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WWF works to sustain the natural world for the benefit of people and wildlife, collaborating with partners from local to global levels in nearly 100 countries.
In southern Tanzania, women are working together to save money, access small loans, and obtain emergency funding for medical or other crises. Known as Village Savings and Loan Alliances (VSLAs), these models are an integral component of the CARE-WWF Alliance, a partnership that champions the power and resilience of women, communities, and ecosystems so current and future generations can thrive. They are self-managed groups of individual members from within a community who pool funds together.
Regular VSLA meetings also play another critical role: drawing the communities together and furthering more of the Alliance’s mission. While they are gathered to deposit their savings and discuss their finances, people also feel encouraged by the Alliance to discuss and problem-solve around landscape restoration, the value of businesses that do not harm the environment, and agriculture practices that help mitigate the impacts of climate change. These discussions contribute to the successful implementation of the other Alliance programming that supports villages in protecting their natural resources and helps small-scale farmers and producers build the skills they need to increase production, improve resilience, adapt to climate change, diversify diets, and boost nutrition.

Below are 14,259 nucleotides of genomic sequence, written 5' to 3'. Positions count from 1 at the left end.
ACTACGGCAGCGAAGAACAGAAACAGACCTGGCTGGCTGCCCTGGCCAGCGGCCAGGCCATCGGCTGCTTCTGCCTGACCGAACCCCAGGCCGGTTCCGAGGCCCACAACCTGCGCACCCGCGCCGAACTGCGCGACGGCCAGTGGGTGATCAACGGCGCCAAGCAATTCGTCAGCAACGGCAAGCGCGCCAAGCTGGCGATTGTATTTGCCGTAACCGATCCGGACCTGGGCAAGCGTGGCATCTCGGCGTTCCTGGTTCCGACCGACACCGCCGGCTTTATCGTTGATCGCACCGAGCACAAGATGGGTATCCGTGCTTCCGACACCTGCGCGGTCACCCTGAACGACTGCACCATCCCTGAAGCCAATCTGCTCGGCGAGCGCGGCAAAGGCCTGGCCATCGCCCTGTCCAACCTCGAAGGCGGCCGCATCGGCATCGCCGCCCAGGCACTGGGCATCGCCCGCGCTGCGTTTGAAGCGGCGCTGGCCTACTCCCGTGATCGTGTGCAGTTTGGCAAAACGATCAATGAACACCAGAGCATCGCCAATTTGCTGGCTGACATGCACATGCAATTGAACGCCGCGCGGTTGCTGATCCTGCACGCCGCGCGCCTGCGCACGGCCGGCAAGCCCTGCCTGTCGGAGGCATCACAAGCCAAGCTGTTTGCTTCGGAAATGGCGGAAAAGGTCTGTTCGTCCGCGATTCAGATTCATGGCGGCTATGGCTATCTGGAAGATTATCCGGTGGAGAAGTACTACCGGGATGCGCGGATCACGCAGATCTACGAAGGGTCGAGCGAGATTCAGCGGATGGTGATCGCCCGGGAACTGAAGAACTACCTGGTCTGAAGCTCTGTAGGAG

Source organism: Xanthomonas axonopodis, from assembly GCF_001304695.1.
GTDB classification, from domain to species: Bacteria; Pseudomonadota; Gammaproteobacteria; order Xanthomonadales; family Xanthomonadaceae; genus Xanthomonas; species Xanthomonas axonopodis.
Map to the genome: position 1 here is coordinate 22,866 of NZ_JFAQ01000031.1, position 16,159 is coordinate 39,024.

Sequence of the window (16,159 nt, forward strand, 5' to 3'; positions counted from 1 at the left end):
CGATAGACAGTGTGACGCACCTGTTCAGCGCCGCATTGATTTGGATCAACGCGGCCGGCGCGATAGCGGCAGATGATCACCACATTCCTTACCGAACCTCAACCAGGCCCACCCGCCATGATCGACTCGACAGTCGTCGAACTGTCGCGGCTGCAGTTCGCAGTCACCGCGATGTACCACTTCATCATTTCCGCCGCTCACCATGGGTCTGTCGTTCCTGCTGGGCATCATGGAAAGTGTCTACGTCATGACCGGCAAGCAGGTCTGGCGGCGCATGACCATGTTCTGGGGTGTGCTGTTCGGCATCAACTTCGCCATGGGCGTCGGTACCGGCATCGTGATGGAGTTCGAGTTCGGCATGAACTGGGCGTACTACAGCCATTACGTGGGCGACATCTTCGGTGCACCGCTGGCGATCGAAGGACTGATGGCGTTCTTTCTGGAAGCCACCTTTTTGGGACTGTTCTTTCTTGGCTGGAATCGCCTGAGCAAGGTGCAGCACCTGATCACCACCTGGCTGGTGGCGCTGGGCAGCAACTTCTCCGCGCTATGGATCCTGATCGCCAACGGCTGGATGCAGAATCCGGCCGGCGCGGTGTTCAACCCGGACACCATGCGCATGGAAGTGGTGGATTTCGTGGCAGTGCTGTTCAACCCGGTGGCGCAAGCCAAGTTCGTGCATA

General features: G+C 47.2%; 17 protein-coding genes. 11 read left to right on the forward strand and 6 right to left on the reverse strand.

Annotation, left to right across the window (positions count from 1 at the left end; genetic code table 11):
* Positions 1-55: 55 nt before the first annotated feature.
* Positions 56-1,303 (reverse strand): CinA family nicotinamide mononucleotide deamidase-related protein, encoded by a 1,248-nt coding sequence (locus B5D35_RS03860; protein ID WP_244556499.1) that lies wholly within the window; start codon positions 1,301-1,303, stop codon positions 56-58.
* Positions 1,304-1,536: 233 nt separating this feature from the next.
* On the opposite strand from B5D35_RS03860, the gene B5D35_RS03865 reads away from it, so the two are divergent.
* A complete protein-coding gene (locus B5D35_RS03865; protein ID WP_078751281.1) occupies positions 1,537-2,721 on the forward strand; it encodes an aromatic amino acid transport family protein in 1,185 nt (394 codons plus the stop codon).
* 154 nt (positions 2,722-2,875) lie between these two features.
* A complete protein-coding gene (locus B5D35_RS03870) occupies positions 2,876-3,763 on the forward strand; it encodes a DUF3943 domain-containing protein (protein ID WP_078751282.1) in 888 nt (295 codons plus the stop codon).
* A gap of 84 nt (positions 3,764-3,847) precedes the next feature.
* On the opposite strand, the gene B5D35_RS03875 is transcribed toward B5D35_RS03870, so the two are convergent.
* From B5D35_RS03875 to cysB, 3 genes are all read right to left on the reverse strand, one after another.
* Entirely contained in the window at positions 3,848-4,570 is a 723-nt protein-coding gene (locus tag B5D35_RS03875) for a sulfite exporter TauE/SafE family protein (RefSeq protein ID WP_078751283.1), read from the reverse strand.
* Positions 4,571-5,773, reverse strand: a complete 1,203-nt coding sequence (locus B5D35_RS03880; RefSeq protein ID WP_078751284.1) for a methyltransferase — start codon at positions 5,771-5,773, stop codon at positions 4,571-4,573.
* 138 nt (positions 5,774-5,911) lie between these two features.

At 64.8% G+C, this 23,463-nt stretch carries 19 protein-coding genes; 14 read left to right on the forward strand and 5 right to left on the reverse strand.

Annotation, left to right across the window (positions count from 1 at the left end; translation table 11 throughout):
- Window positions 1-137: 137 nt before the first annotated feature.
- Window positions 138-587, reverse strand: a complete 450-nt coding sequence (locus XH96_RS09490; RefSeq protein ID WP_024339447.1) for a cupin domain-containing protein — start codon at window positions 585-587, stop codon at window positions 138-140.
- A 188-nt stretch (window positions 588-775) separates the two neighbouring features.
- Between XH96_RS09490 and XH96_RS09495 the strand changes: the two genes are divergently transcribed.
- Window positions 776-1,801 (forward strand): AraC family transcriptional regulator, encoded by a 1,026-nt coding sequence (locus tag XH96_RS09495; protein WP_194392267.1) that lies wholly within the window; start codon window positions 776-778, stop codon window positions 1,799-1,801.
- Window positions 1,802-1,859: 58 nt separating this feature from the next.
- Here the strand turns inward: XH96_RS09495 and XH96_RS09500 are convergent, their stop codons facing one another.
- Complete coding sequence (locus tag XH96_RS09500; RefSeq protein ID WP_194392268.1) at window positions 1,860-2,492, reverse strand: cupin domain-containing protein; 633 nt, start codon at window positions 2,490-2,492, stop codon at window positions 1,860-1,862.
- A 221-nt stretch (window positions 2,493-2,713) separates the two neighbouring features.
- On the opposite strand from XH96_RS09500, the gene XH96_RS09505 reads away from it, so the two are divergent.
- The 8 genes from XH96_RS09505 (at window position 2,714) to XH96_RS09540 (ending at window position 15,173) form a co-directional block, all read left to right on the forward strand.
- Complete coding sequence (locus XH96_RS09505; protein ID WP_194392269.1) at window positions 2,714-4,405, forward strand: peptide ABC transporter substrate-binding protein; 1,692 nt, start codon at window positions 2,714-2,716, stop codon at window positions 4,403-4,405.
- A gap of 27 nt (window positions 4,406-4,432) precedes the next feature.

Lilian Mkusa has been the VSLA project coordinator for the Alliance in Tanzania since the program began in 2008. In this role, she helps the communities start their programs, provides financial and savings training, advises on business startup options, and helps ensure the active participation and leadership of women in the groups.
Below, Mkusa shares stories of success and transformation in her work with two of the 182 VSLA groups she has supported.